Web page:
image file: c8cc00636a-f1.tif
Fig. 1 Tosyl-assisted cyclization of carbon dioxide and amino alcohols in the presence of an external base. The carbamate species must be formed first and stabilized to avoid the competing N-tosylation reaction, which prevents the formation of the desired product.
Table 1 Reaction condition optimization for maximum selectivity towards 2a

image file: c8cc00636a-u1.tif

Entry Solvent Base p (bar) T (°C) Conversiona (%) Selectivityb (%)
a Based on total GC yield of 2a and 3a with mesitylene as external standard.b Defined as yield(2a)/yield(2a + 3a).c TMG = 1,1,3,3-tetramethylguanidine.
1 MeCN Cs2CO3 1 60 72 16
2 MeCN Cs2CO3 5 RT 41 65
3 EtOH Cs2CO3 5 RT 25 92
4 DCM Cs2CO3 5 RT 5 70
5 DMF Cs2CO3 5 RT 10 100
6 Acetone Cs2CO3 5 RT 50 100
7 Acetone Et3N 5 RT 18 47
8 Acetone TMGc 5 RT 17 100
9 Acetone KOH 5 RT 12 14
10 Acetone K2CO3 5 RT 27 40

Next, we screened different combinations of solvents and bases. Polar protic solvents (e.g. Table 1, entry 3) react with TsCl and are thus not suitable for this reaction, while nonpolar solvents are not capable of solvating all the reagents and, as a result, generally give poor conversions (e.g. Table 1, entry 4). Polar aprotic solvents were found to offer the highest selectivity towards 2a, with acetone also significantly enhancing the total conversion (Table 1, entry 6).

Among the Brønstedt bases screened, Cs2CO3 proved to be the most efficient. Et3N (Table 1, entry 7), which is commonly used in sulfonation reactions shows here low reactivity and poor selectivity. Like protic solvents, even slightly nucleophilic bases such as 1,1,3,3-tetramethylguanidine (TMG), and KOH (Table 1, entries 8 and 9) favor the reaction with the sulfonating agent, therefore leading to low conversion of 1a. Finally, other carbonate bases (Table 1, entry 10) are inferior to Cs2CO3 due to their lower solubility in the reaction medium. Thus, the highest conversion accompanied with good selectivity is achieved when the reaction is carried out in acetone under 5 bar CO2 at room temperature, with Cs2CO3 as the base (Table 1, entry 6).

With amino alcohols where the OH group is primary, the reaction stops at 50% very likely due to the formation of a salt between the ionic byproducts, the remaining starting material, and possibly carbon dioxide. Although the exact composition of this salt was not elucidated, the remaining amino alcohol can be quantitatively recovered upon dissolving the solid reaction phase into H2O, indicating that a reversible salt-forming reaction indeed takes place. Attempts to overcome this plateau by increasing base loading or CO2 pressure were not successful.

As we turned our attention to other substrates (Fig. 2), we discovered that amino alcohols with secondary hydroxyl groups are more reactive, as 2b was isolated in 83% yield, which is only slightly lower than what is achieved with isocyanate-based methods.43,44 Tertiary hydroxyl groups, meanwhile, are sterically too hindered to readily undergo cyclization, and a significant decrease in yield is observed for 2c. In the synthesis of carbamate 6-membered rings from the corresponding amino propanols, a similar trend can be seen: the formation of 6-ring 4a from the commercially available 3-(phenylamino)propan-1-ol stops at 50%, while a more substituted amino alcohol yields 57% of 4b. Attempts to prepare larger 7- or 8-membered rings were not successful.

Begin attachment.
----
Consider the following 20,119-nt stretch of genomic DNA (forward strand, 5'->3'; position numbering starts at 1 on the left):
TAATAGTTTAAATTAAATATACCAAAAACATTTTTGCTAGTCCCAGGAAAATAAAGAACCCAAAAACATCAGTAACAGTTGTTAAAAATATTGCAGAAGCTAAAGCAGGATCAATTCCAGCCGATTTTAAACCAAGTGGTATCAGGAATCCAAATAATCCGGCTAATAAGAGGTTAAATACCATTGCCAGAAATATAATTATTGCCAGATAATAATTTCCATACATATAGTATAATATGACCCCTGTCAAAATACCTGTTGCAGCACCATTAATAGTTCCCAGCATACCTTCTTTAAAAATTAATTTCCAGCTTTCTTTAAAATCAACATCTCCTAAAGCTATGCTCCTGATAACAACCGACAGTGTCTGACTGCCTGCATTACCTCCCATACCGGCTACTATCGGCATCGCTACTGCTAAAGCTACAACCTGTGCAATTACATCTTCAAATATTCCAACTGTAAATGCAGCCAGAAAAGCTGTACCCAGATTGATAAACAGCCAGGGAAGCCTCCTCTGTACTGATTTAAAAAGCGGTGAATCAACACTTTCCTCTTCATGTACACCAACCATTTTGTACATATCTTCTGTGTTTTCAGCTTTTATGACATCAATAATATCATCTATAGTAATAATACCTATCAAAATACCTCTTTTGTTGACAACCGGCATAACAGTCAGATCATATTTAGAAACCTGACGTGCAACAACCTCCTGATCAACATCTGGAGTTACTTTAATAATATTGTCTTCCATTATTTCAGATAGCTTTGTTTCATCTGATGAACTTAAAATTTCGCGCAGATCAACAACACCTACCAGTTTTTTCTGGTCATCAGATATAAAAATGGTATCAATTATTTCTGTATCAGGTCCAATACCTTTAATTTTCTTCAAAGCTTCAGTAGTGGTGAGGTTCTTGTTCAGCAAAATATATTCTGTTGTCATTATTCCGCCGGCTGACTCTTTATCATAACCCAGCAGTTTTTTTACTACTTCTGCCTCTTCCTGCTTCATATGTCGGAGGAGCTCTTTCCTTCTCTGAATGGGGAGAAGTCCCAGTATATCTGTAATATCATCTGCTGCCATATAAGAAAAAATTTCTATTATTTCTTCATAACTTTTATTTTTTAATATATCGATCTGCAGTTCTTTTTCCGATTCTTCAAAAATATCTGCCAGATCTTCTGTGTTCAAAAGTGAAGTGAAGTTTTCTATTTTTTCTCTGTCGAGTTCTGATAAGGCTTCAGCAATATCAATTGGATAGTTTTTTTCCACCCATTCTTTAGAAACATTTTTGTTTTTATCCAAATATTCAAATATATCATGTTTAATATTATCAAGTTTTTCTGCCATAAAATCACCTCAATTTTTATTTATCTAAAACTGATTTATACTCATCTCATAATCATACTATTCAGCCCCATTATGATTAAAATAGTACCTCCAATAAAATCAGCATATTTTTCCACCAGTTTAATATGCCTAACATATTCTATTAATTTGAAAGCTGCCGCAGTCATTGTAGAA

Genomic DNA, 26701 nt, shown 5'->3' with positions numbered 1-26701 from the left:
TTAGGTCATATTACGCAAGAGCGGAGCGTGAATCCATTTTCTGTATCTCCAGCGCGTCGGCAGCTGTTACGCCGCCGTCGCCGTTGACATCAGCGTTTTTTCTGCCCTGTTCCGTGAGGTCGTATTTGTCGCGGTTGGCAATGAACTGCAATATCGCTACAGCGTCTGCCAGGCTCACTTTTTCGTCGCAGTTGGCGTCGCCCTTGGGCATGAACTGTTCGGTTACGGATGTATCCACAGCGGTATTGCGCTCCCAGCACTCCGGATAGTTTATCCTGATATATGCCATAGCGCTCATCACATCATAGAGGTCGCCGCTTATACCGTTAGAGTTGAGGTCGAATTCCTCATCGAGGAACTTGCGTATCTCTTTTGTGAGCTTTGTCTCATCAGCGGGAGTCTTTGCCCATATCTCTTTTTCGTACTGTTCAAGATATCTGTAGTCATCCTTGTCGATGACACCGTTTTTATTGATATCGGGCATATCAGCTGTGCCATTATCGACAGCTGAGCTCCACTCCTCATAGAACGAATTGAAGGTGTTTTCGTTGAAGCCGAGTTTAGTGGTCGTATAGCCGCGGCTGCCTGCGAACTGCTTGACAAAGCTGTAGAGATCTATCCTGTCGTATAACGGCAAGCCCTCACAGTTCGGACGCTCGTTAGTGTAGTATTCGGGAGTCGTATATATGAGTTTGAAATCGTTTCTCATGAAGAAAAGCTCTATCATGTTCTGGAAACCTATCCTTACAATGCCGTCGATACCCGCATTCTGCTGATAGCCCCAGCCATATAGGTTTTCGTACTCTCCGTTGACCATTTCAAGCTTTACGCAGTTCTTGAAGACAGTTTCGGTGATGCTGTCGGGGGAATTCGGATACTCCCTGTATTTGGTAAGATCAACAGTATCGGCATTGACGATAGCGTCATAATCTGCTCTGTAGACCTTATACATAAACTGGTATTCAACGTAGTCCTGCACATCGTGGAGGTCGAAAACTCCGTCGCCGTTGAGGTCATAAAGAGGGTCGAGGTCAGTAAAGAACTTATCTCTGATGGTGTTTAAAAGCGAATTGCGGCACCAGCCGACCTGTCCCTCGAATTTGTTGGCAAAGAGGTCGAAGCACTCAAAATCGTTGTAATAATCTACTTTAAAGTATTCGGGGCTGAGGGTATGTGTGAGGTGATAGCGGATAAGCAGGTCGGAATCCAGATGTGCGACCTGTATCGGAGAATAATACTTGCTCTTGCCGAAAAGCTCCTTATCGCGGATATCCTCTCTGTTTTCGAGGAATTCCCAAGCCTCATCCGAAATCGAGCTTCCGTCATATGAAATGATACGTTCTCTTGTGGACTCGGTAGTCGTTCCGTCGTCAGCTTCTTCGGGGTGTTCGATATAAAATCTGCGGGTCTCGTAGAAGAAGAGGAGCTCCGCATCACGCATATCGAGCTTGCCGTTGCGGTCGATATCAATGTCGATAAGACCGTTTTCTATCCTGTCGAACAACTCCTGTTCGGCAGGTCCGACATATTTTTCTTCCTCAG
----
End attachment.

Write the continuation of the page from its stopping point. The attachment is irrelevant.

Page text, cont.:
image file: c8cc00636a-f2.tif
Fig. 2 Conversions of various amino alcohols and the isolated yields (in parentheses) of the corresponding cyclic carbamates. Reaction conditions: amino alcohol 1 (0.5 mmol), TsCl (1.1 equiv.), Cs2CO3 (3 equiv.), CO2 (5 bar), acetone (5 mL), room temperature, 20 h.

Aromatic ring substituents affect the reaction outcome, as well. The presence of a weakly activating alkyl group leads to the slightly enhanced yield observed for 2d, whereas the more strongly activating alkoxy moiety affords quantitative conversion at the cost of selectivity, and 2e and the corresponding N-tosylated amino alcohol are isolated in a ca. 1[thin space (1/6-em)]:[thin space (1/6-em)]1 ratio. This marks the only occasion in which any N-tosylation was detected under the optimized reaction conditions. A deactivating halogen substituent, meanwhile, leads to a decrease in conversion, but full selectivity is maintained in the synthesis of 2f.

The reaction can also be extended to the synthesis of fused rings 5 from 2-aminobenzyl alcohols with yields up to 80%. Like N-aryl-2-oxazolidinones, these structures are omnipresent in pharmaceuticals, and can be found, for instance, in Efavirenz, an antiretroviral used to treat HIV,4 and in NMDA receptor antagonists, useful for treating stroke, cerebral ischemia, and depression.5 To our knowledge, the present work represents the first example of a CO2-based synthesis of these compounds, and is in fact as efficient as the phosgene-based method.45

To further establish the generality and applicability of this methodology in synthesis, we probed the chemo- and stereoselectivity of the reaction by screening difunctionalized and enantiopure amino alcohols as starting materials (Fig. 3). We have previously shown that the cyclization of carbon dioxide and 2,3-dichloropropan-1-amine strongly favors the formation of the more stable 5-ring (81% 5-ring, 17% 6-ring):27 1i, on the other hand, gives a mixture of the two possible products in a ca. 5[thin space (1/6-em)]:[thin space (1/6-em)]6 ratio, as the thermodynamic stability of the 5-ring is offset by the better leaving group nature of the –Cl. The easily synthesizable amino diol 1j, meanwhile, expectedly shows preference towards the formation of the 5-ring 2h, which can be isolated in 85% yield, and intriguingly with a higher selectivity towards the 5-ring than when the dihaloalkylamine was employed.